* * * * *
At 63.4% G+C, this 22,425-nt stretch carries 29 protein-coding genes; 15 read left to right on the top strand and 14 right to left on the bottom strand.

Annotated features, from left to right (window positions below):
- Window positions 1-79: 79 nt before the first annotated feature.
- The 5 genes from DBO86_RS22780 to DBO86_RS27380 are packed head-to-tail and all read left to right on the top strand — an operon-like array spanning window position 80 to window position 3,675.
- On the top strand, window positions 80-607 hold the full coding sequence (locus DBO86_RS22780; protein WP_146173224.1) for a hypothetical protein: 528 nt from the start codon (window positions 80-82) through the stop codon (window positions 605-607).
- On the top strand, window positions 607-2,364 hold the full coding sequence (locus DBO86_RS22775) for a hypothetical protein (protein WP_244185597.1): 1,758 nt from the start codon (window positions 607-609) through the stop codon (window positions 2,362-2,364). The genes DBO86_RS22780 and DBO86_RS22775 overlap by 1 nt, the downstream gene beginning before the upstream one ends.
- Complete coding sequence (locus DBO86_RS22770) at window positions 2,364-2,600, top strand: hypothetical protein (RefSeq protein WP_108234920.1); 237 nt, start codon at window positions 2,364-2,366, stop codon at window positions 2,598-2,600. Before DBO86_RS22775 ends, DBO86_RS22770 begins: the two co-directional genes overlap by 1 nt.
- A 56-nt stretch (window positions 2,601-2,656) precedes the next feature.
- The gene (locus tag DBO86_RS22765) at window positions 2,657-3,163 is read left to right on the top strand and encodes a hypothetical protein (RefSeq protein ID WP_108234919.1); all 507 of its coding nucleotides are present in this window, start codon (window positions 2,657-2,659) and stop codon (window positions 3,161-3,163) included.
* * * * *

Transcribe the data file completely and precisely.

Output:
At 63.4% G+C, this 22,425-nt stretch carries 29 protein-coding genes; 15 read left to right on the top strand and 14 right to left on the bottom strand.

Annotated features, from left to right (window positions below):
- Window positions 1-79: 79 nt before the first annotated feature.
- The 5 genes from DBO86_RS22780 to DBO86_RS27380 are packed head-to-tail and all read left to right on the top strand — an operon-like array spanning window position 80 to window position 3,675.
- On the top strand, window positions 80-607 hold the full coding sequence (locus DBO86_RS22780; protein WP_146173224.1) for a hypothetical protein: 528 nt from the start codon (window positions 80-82) through the stop codon (window positions 605-607).
- On the top strand, window positions 607-2,364 hold the full coding sequence (locus DBO86_RS22775) for a hypothetical protein (protein WP_244185597.1): 1,758 nt from the start codon (window positions 607-609) through the stop codon (window positions 2,362-2,364). The genes DBO86_RS22780 and DBO86_RS22775 overlap by 1 nt, the downstream gene beginning before the upstream one ends.
- Complete coding sequence (locus DBO86_RS22770) at window positions 2,364-2,600, top strand: hypothetical protein (RefSeq protein WP_108234920.1); 237 nt, start codon at window positions 2,364-2,366, stop codon at window positions 2,598-2,600. Before DBO86_RS22775 ends, DBO86_RS22770 begins: the two co-directional genes overlap by 1 nt.
- A 56-nt stretch (window positions 2,601-2,656) precedes the next feature.
- The gene (locus tag DBO86_RS22765) at window positions 2,657-3,163 is read left to right on the top strand and encodes a hypothetical protein (RefSeq protein ID WP_108234919.1); all 507 of its coding nucleotides are present in this window, start codon (window positions 2,657-2,659) and stop codon (window positions 3,161-3,163) included.